- The Washington Times - Thursday, August 5, 2021

Writer Jeff Loeb and artist Tim Sales’ seminal comic book murder mystery that explored the early years of the Dark Knight now debuts as a two-part animated movie from Warner Bros. Home Entertainment in Batman: Long Halloween — Part One (Rated PG-13, 1:78:1 aspect ratio, 85 minutes, $29.98) and Batman: Long Halloween — Part Two (Rated R, 2.39:1 aspect ratio, 89 minutes, $34.98).

This separately sold pair of direct to Blu-ray releases offer an almost three-hour adaptation of the 13-part mini-series from 1996 that takes viewers into Gotham City’s underworld and introduces a vigilante serial killer nicknamed Holiday.

Specifically, mob boss Carmine Falcone’s friends, partners and relatives are being systematically murdered starting one Halloween night and every major holiday after for an entire year.

It’s up to police Capt. Jim Gordon, Batman and his romantic interest Catwoman to investigate and stop the assassin.

Meanwhile, Gotham City’s criminal element is also getting purged by an ambitious young district attorney, Harvey Dent, who comes under suspicion while lending a hand to stop Holiday.



Life gets more complex for all of the heroes after the Joker escapes Arkham Asylum. Subsequently, a rogues’ gallery of Batman’s most notorious foes are also broken out by Two-Face and Solomon Grundy to wreak havoc on the city and muddle Batman and his team’s ultimate task at hand.

Viewers will relish the simmering story and the occasional violence while learning the origin of Two-Face and watching scenes such as the Joker buzz bombing Gotham and a fight between Poison Ivy and Catwoman.

Having always been mostly a naysayer of Warner Bros. Animation and DC Entertainment’s cartoon adaptions of comic book series, I’ll readily admit the companies have delivered a winner here.

Besides a focused, well-defined plot that never strays too far from the original source material and some strong vocal performances by Jensen “Supernatural” Ackles as the Bat, Naya Rivera as the Cat and Josh Duhamel as Harvey Dent, viewers get a visual style that’s a perfect fit for the drama.

The animation offers a tip of the cowl to Bruce Timm’s original, gothic vision of the Batman universe from the early 1990s with upgrades that offer character design similar to the “Archer” television sitcom.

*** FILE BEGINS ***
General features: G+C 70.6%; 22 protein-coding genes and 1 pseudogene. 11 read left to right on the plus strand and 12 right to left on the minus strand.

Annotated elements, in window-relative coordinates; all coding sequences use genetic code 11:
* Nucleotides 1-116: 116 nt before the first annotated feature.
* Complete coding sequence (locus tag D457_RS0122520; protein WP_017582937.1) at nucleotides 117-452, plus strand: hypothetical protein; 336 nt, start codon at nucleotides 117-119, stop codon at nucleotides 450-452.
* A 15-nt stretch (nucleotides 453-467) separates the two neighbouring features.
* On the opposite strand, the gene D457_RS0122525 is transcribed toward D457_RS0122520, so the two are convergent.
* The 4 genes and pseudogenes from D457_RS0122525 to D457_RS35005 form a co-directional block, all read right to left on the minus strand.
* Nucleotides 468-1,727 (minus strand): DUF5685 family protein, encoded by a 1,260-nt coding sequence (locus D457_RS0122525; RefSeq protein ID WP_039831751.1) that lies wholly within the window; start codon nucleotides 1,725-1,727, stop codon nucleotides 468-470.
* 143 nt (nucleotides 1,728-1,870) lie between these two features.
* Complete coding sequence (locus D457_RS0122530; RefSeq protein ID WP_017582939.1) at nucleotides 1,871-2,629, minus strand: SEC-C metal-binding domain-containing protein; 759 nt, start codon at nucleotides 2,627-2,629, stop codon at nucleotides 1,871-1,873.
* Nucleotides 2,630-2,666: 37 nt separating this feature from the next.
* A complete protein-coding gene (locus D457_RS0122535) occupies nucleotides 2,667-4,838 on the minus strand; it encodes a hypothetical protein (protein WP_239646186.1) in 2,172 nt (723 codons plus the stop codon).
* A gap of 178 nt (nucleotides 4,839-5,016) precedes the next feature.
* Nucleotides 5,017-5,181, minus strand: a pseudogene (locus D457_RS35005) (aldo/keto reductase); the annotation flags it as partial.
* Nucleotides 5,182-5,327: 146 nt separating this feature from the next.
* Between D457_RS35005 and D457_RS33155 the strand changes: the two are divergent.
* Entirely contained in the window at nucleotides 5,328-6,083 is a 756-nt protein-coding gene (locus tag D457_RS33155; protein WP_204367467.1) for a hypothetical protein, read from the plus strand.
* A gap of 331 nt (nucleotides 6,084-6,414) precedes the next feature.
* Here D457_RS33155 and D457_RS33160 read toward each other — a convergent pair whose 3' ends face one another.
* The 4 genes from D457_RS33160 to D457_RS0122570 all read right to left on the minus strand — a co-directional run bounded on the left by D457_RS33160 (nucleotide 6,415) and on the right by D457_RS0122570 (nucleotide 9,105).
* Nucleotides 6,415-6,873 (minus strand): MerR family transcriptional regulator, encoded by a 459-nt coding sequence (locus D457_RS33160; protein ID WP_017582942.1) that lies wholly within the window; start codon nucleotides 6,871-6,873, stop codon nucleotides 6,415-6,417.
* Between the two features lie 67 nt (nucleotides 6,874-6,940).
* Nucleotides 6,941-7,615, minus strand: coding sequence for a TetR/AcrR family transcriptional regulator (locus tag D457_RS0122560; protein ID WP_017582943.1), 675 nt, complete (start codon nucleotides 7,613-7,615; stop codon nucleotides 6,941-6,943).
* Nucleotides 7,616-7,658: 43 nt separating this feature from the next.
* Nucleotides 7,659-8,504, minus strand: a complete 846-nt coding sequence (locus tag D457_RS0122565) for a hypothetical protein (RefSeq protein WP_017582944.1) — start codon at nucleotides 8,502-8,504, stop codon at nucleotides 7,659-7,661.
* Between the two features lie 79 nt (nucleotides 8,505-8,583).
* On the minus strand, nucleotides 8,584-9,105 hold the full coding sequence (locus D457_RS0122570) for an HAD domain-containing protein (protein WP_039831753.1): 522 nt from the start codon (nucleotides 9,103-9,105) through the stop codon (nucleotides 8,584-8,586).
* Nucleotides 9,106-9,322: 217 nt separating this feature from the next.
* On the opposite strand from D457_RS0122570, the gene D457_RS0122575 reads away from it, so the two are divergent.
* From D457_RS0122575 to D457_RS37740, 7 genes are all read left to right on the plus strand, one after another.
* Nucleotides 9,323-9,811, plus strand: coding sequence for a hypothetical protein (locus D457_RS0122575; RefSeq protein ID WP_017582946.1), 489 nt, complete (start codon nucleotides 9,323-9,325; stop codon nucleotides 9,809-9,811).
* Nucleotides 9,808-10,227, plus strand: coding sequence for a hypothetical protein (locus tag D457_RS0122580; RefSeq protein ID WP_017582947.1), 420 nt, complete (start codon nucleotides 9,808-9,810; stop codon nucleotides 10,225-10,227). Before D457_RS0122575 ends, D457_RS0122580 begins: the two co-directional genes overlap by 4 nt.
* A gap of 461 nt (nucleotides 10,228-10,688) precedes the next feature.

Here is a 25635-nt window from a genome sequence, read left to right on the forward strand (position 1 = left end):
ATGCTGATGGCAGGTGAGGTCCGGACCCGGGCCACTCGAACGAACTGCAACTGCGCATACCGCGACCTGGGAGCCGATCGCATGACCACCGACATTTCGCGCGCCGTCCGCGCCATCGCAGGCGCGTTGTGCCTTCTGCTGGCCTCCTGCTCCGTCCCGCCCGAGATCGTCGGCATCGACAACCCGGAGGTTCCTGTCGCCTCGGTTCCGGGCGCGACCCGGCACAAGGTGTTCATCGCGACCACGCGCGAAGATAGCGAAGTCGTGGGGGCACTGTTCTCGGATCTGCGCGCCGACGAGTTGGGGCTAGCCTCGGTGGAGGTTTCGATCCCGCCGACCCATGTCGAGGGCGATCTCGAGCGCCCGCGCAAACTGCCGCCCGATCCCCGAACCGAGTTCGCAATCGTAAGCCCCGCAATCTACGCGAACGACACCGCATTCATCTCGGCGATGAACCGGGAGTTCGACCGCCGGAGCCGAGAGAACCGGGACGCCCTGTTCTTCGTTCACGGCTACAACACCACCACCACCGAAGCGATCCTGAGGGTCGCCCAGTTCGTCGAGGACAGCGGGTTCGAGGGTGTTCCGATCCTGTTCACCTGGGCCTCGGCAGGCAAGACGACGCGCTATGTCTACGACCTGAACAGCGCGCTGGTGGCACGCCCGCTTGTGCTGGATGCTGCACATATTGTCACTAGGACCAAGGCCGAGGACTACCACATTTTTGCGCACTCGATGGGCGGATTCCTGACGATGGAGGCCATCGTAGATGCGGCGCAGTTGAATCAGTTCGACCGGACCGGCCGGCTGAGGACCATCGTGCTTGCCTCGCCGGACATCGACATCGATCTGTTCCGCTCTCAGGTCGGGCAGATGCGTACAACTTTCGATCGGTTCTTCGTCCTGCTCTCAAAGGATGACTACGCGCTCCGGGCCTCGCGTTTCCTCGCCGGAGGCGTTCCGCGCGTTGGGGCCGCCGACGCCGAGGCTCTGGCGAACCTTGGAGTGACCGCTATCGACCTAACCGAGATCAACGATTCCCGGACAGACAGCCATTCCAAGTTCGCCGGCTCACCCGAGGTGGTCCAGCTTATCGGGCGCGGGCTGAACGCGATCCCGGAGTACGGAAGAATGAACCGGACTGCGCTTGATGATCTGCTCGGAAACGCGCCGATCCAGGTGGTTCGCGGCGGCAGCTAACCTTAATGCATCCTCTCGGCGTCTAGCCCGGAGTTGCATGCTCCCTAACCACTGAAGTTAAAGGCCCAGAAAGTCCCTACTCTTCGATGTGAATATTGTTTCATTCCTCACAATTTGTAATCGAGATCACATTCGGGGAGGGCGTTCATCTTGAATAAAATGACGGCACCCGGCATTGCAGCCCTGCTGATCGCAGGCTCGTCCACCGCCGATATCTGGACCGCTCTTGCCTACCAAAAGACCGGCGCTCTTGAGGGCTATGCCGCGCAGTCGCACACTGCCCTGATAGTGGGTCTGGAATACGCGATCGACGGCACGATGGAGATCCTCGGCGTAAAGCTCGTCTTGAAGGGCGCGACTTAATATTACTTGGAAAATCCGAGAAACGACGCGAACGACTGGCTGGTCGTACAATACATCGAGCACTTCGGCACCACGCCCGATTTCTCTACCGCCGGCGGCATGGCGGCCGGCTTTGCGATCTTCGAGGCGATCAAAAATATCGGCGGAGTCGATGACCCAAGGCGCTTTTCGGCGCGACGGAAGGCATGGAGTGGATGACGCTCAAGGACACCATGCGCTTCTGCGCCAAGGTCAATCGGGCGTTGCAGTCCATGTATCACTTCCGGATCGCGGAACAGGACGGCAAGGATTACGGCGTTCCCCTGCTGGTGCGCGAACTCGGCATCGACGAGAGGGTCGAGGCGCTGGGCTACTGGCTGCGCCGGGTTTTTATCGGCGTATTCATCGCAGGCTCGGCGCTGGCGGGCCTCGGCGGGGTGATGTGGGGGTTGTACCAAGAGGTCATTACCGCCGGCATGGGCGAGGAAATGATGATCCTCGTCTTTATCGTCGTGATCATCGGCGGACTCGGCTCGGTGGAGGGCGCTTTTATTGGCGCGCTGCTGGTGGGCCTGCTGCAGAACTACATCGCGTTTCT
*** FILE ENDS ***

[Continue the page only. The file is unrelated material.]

Locations especially are exquisite to examine such as the entrance to Wayne Manor looking like the gates of an abandoned cemetery; or the skylines of the city, buildings and back alleys looking wiped over with sandpaper for some extra gothic grittiness; and all set behind foreboding watercolor skies.

Dark drawn lines around characters and reinforced on their faces offer a cel-shaded appearance of stark two dimensions popping from the screen. The effect looks great on Batman’s cape and cowl in motion or watching characters such as Falcone and his age lines or the Joker’s twisted, hardened appearance.

Some of the action also takes on a motion comic appearance, slightly animated cutouts that might be found in Mr. Sale’s library, most notable when the Mad Hatter and Scarecrow are riding on a horse cart riding through a cemetery.

The sum of all animated parts truly takes shape in moments such as Batman jumping across rooftops with a full moon behind him, a Fourth of July fireworks display over Gotham with neon tendrils cascading down a grey watercolor sky and Batman’s fiery encounter with Scarecrow’s fear toxin.

The animation looks better and more stylish than previous efforts, but viewers should still read the original source material to admire the beauty of Mr. Sale’s haunting and detailed imagery.

Best extras: The first part of “Batman: Long Halloween” offers a 16-minute DC Showcase animated short introducing The Losers, a ragtag group of WWII outcasts (Capt. William Storm, Gunner, Henry “Mile-a-Minute” Jones, Sarge, Pooch, Johnny Cloud, and Chinese Special Agent Fan Long) originally seen in a DC Comics’ series in 1969 created by Robert Kanigher.

The story covers the team exploring a mysterious South Pacific island inhabited by prehistoric beasts and, despite some bloody dinosaur battles and unexpected carnage, never resolves to a satisfying conclusion.

Next, a welcomed “From the Vaults” feature gives viewers two full 22-minute episodes — “Christmas with the Joker” (first vocals of Mark Hamill as the Clown Prince of Crime) and “It’s Never Too Late” — from the classic “Batman: The Animated Series.”

On the “Batman: Long Halloween — Part Two” Blu-ray disc, viewers get the 16-minute DC Showcase animated short starring Golden Age comics hero “The Blue Beatle,” that has him team up with Captain Atom, The Question and Nightshade as they battle Doctor Spectro.

The animation style pays a refreshing homage to the vintage “Marvel Super Heroes” cartoons from the 1960s from Grantray-Lawrence including cheesy sound effects and a theme song. The short offers a hilarious and welcomed visual nostalgia trip.

And, equally worth watching is a dive back into the vaults for the two-part “Two-Face” origin pair of episodes seen way back in 1992 from “Batman: The Animated Series.”

Both discs compile a fairly useless supply of preview featurettes of past animation releases such as “Batman: Hush,” “Batman: Gotham by Gaslight” and “Batman: The Dark Knight Returns” that are way too promotional.

However, one preview highlight is an eight-minute look at the upcoming animated film “Injustice” based on the DC Comics’ series and famed video game. Best part of the featurette is hearing actor Kevin Pollack voice the Joker.

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